This glossary will be periodically amended as time permits, adding more terms.
Abstract art: art that does not attempt to represent external reality, but seeks to achieve its effect using shapes, forms, colors, and texture
Contemporary art: art that is created in our time, after the 1950s to 1960s.
Giclee print: refers to a technology that uses high-quality inkjet printers to reproduce art. Reproductions can be on various materials such as canvas, fine art paper, and others.
Impressionist art: art term that was first used in France during the 19th century to describe a trend toward painting the more mundane things of everyday life as opposed to grander subject matter showing events such as major battles. The impressionist artists paint an ‘impression’ of what they see rather than painting in a realism style. Impressionism seeks to capture the movement and life of what is happening in the present moment.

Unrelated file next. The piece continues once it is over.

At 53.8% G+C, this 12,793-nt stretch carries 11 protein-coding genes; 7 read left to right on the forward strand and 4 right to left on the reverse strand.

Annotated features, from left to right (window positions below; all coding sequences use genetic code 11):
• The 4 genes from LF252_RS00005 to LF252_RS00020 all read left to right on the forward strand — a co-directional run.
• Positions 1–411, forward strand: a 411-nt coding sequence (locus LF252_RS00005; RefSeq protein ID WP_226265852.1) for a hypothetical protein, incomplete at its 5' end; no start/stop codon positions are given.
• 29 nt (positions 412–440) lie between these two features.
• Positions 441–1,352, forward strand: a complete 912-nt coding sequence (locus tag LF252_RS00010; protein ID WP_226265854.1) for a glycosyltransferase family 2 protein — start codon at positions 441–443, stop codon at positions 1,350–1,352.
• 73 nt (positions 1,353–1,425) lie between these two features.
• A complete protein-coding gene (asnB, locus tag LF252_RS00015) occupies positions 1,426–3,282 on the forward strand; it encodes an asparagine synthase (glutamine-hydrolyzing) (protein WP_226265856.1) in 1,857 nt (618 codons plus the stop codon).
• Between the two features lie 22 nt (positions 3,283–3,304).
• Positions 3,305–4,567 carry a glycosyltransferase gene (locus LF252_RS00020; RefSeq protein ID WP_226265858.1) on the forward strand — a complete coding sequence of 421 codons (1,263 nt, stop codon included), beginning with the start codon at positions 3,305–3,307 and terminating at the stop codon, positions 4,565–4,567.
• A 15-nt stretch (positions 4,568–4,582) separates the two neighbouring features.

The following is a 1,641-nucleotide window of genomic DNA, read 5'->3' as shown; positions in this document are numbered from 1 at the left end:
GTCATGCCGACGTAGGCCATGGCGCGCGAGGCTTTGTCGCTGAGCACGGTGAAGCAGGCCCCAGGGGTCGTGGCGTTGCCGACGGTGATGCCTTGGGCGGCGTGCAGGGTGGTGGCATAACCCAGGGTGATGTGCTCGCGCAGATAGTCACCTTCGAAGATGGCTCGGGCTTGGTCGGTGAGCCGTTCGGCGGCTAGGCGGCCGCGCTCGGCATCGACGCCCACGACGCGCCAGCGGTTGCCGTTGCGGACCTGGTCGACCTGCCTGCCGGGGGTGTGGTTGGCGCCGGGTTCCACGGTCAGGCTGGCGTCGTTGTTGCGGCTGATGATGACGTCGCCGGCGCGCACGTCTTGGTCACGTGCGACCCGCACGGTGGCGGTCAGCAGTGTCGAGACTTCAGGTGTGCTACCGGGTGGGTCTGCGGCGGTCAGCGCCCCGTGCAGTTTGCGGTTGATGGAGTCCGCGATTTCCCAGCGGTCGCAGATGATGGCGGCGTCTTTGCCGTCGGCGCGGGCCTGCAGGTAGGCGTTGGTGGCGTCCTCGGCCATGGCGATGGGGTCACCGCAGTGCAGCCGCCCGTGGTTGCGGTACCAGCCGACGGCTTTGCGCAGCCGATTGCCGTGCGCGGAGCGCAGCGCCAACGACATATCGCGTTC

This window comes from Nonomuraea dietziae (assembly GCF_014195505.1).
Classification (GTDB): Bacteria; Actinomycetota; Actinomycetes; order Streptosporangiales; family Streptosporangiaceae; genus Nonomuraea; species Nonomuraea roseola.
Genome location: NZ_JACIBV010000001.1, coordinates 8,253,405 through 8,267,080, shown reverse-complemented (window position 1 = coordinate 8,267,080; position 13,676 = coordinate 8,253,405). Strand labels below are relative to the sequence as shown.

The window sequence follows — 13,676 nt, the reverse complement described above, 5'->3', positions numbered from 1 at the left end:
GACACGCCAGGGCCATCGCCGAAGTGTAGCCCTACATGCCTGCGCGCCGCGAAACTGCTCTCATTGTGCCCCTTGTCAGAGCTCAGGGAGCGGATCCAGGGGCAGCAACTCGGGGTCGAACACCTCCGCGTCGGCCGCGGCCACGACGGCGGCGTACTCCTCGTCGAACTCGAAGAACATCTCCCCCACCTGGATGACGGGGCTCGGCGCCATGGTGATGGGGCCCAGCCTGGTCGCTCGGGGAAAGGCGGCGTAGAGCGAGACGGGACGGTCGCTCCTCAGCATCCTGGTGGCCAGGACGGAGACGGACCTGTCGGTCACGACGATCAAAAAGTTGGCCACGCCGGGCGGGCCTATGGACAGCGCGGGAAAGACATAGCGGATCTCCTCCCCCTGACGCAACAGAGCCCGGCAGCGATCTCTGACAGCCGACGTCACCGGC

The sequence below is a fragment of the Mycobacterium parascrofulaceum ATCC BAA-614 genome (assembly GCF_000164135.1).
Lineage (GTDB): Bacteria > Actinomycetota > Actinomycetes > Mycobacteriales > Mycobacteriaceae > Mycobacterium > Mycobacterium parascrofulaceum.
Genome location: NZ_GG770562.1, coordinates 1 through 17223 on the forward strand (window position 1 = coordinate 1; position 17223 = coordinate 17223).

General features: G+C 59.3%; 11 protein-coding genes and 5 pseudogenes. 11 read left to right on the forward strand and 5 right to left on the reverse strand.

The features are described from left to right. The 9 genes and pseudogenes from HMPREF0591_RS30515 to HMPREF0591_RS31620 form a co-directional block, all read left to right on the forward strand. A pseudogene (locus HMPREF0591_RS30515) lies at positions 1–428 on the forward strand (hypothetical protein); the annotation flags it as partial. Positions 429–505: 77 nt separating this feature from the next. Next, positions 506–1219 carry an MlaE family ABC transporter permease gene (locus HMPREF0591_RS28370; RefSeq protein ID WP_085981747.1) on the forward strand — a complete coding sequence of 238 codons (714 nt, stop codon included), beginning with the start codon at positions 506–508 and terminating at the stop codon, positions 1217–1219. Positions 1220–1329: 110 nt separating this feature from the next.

Modern art: art created between the 1860s to 1880s and the 1950s to 1960s.
Photorealism: art that is realism art but generally referring to art created from studying a photograph and painting an exact duplicate on canvas.
Realism art: the term began in the 19th century in France to describe art that attempts to show the reality of what it depicts without the addition of artistic conventions with regard to form and color.
Surrealism art: art that reinvents the human experience, doing away with a rational vision of life and depicting more of the experience of the unconscious and dreamworld. It represents the unexpected and the uncanny instead of the conventional.